6/17/2007 12:00:00 AM
Hello to everyone, Lost Tuesday, I Flea Killer Plus Fogger, this moring I see flea again today. fogger again!P.S. my sweet dog 8-ball is die 3 three weeks ago; I always put on Frontline plus every mouth. But I get a cat, set outside she's old 14 old.thank you

LEONIE Edge
6/16/2007 12:00:00 AM
Suggest you go to an old classic, Juliette de Bairacli Levy's The Herbal Handbook for the Dog and Cat. Brilliant!

h k_2
6/16/2007 12:00:00 AM
I am always reading that lemons (citrus) shouldn't be used around cats. D-limonene is a natural citrus extract found in flea shampoos and rinses. It gets rid of fleas by dissolving their waxy coating, thus causing dehydration and death.However, some cats and kittens are extra sensitive and may suffer if flea control products with this substance are used in an excessive amount.Toxic signs in cats from d-limonene include: * excessive salivation, * weakness, and * muscle tremors. Consult your trusted veterinarian immediately if these or any other suspicious symptoms occur.No toxic effects from d-limonene have been reported in use on dogs.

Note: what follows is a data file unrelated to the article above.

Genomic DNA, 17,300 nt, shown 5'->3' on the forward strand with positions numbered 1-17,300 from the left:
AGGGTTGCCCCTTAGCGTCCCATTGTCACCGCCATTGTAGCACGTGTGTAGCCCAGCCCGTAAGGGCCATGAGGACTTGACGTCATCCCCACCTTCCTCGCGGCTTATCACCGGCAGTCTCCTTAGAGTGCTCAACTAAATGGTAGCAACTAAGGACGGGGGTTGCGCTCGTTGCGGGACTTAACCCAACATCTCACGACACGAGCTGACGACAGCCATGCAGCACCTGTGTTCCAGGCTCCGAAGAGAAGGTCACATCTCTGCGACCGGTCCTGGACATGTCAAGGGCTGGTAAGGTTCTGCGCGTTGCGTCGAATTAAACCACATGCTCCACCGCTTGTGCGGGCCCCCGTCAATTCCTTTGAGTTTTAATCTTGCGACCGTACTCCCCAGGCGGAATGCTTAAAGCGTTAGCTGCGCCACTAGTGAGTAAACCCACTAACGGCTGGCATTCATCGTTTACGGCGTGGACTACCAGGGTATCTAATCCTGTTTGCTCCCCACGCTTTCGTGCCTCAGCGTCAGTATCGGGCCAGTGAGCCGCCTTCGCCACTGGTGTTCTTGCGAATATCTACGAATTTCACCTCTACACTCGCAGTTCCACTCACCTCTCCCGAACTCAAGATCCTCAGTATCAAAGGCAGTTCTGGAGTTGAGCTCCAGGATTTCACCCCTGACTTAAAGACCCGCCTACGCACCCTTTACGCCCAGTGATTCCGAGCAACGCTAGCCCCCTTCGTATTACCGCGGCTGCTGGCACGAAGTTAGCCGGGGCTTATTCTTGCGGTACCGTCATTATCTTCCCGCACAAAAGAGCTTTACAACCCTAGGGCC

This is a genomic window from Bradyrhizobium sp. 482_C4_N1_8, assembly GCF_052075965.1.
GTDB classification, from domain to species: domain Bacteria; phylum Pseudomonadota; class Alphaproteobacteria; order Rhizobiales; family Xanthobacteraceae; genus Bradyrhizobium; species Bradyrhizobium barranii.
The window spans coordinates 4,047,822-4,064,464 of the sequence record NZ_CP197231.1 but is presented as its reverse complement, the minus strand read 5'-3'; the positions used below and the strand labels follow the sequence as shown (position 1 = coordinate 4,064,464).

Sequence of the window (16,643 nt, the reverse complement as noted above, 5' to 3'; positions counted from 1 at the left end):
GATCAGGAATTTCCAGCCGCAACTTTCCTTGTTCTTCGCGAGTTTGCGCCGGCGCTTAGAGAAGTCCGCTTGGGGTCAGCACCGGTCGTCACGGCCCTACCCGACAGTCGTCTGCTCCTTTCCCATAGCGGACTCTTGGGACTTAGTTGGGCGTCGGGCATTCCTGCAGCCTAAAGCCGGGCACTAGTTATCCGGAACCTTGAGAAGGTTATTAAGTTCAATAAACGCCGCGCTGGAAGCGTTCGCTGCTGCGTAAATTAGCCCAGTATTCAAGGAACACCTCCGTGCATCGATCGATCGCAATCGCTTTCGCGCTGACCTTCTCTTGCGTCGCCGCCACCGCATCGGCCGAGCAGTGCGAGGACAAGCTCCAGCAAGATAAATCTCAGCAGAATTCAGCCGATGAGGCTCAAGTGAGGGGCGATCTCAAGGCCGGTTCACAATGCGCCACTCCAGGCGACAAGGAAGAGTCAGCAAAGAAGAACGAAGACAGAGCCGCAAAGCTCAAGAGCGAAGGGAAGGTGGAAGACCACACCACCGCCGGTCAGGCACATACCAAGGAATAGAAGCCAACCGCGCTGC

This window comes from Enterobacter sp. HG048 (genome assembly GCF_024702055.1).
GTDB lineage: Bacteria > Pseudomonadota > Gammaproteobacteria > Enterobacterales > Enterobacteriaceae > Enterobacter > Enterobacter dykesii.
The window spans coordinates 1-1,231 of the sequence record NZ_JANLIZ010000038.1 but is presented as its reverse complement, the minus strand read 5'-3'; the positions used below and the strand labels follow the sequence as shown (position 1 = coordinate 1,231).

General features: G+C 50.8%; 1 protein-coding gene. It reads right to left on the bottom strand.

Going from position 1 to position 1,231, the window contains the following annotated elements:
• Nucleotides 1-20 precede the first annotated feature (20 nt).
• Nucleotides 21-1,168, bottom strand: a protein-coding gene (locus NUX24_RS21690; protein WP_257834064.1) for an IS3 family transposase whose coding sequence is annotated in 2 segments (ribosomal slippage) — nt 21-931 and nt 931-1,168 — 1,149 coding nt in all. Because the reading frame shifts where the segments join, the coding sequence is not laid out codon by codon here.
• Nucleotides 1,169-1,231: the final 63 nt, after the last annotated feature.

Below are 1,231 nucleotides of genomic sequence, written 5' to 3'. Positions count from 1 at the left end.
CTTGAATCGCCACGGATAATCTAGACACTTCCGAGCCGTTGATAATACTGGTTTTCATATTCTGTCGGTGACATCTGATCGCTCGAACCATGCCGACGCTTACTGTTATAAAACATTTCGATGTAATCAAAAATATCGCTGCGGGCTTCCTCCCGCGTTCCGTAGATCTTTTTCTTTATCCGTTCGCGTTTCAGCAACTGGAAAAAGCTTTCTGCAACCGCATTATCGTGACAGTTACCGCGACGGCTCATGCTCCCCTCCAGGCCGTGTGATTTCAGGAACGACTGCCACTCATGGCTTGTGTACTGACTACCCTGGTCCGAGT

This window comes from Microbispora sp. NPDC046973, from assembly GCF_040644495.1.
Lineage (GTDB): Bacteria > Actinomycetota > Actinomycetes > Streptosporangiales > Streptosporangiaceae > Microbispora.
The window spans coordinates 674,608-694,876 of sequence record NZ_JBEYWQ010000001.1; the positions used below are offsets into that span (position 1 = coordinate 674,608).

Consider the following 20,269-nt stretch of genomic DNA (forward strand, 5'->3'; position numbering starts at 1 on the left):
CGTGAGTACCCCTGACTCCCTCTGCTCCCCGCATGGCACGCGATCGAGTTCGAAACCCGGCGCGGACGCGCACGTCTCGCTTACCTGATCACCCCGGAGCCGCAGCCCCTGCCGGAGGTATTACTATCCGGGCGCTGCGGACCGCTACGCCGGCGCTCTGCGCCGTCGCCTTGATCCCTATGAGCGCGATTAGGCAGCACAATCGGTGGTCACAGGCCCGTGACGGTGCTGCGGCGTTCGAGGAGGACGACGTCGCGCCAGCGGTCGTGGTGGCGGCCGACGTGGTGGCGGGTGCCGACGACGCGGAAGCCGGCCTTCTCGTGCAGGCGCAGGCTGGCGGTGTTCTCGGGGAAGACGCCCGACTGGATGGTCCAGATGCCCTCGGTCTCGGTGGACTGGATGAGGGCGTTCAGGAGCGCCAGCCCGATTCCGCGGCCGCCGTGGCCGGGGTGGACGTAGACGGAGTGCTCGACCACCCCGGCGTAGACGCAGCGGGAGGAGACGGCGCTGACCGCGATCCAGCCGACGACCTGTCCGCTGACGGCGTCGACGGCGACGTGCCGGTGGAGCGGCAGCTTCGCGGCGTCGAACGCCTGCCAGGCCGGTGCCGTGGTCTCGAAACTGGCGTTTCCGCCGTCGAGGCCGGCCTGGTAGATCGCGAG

JOHNA Delano
6/16/2007 12:00:00 AM
In addition to eucalyptus I use diatomaceous earth lavender and rosemary ad sprinkle it onto my pet.I also put it inside their crates and around the perimeter of my home to stop all sorts of insects.

Louis Anderson
6/15/2007 12:00:00 AM
For many years we have fed our dog brewers yeast for flea control. Appears to work well. We feed our 20lb dog six tablets a day.

Nan Fickett
6/15/2007 12:00:00 AM
My favorite organic pest control for fleas, ticks, biting gnats, and horse flies for all my pets (horses, dogs, and even myself) is the time honored tee tree oil mixed with water.A little bit goes along way (I use just about four or five drops mixed with water in a 16 oz spray bottle.) Shake and spray on your pets. (Don't spray it in their eyes! I put a few drops on my hands and wipe it around their sensitive areas.)I also use this mixed in rinse water for doggie baths, horse baths, etc.Tee tree oil is also used for getting rid of head lice. (A few drops in a shampoo bottle works well.)Tee tree oil is an astrigent, an antiseptic and has a million uses, both for people and animals. You can find it in any health food store.